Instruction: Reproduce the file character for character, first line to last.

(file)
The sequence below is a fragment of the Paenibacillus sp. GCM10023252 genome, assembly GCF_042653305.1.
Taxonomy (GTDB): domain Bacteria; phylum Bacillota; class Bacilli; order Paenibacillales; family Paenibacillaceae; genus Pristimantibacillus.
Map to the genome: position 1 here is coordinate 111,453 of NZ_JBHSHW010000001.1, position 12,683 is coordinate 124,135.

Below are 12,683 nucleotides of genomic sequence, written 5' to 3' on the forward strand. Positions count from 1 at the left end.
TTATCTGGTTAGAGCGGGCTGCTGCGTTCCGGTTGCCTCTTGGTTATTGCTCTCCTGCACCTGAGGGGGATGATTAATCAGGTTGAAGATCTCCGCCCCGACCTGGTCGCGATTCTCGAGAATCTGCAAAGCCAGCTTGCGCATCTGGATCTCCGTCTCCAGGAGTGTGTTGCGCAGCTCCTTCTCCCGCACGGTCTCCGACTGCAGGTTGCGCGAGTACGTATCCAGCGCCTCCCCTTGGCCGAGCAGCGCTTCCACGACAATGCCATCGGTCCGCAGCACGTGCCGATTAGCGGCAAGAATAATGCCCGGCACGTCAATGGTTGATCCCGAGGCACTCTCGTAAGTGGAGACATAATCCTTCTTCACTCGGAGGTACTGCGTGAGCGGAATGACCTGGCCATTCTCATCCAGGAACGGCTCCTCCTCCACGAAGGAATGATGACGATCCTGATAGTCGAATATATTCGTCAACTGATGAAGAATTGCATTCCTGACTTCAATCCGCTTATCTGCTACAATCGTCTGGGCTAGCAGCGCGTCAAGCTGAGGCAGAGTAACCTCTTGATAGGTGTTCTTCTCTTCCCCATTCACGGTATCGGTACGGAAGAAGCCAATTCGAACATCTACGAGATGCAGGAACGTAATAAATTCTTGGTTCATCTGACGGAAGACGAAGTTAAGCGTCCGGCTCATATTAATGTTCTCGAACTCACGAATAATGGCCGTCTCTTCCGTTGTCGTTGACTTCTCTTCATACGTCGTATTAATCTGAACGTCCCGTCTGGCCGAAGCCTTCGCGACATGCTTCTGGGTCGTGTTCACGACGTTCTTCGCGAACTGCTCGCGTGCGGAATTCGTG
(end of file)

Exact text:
The sequence below is a fragment of the Paenibacillus sp. GCM10023252 genome, assembly GCF_042653305.1.
Taxonomy (GTDB): domain Bacteria; phylum Bacillota; class Bacilli; order Paenibacillales; family Paenibacillaceae; genus Pristimantibacillus.
Map to the genome: position 1 here is coordinate 111,453 of NZ_JBHSHW010000001.1, position 12,683 is coordinate 124,135.

Below are 12,683 nucleotides of genomic sequence, written 5' to 3' on the forward strand. Positions count from 1 at the left end.
TTATCTGGTTAGAGCGGGCTGCTGCGTTCCGGTTGCCTCTTGGTTATTGCTCTCCTGCACCTGAGGGGGATGATTAATCAGGTTGAAGATCTCCGCCCCGACCTGGTCGCGATTCTCGAGAATCTGCAAAGCCAGCTTGCGCATCTGGATCTCCGTCTCCAGGAGTGTGTTGCGCAGCTCCTTCTCCCGCACGGTCTCCGACTGCAGGTTGCGCGAGTACGTATCCAGCGCCTCCCCTTGGCCGAGCAGCGCTTCCACGACAATGCCATCGGTCCGCAGCACGTGCCGATTAGCGGCAAGAATAATGCCCGGCACGTCAATGGTTGATCCCGAGGCACTCTCGTAAGTGGAGACATAATCCTTCTTCACTCGGAGGTACTGCGTGAGCGGAATGACCTGGCCATTCTCATCCAGGAACGGCTCCTCCTCCACGAAGGAATGATGACGATCCTGATAGTCGAATATATTCGTCAACTGATGAAGAATTGCATTCCTGACTTCAATCCGCTTATCTGCTACAATCGTCTGGGCTAGCAGCGCGTCAAGCTGAGGCAGAGTAACCTCTTGATAGGTGTTCTTCTCTTCCCCATTCACGGTATCGGTACGGAAGAAGCCAATTCGAACATCTACGAGATGCAGGAACGTAATAAATTCTTGGTTCATCTGACGGAAGACGAAGTTAAGCGTCCGGCTCATATTAATGTTCTCGAACTCACGAATAATGGCCGTCTCTTCCGTTGTCGTTGACTTCTCTTCATACGTCGTATTAATCTGAACGTCCCGTCTGGCCGAAGCCTTCGCGACATGCTTCTGGGTCGTGTTCACGACGTTCTTCGCGAACTGCTCGCGTGCGGAATTCGTG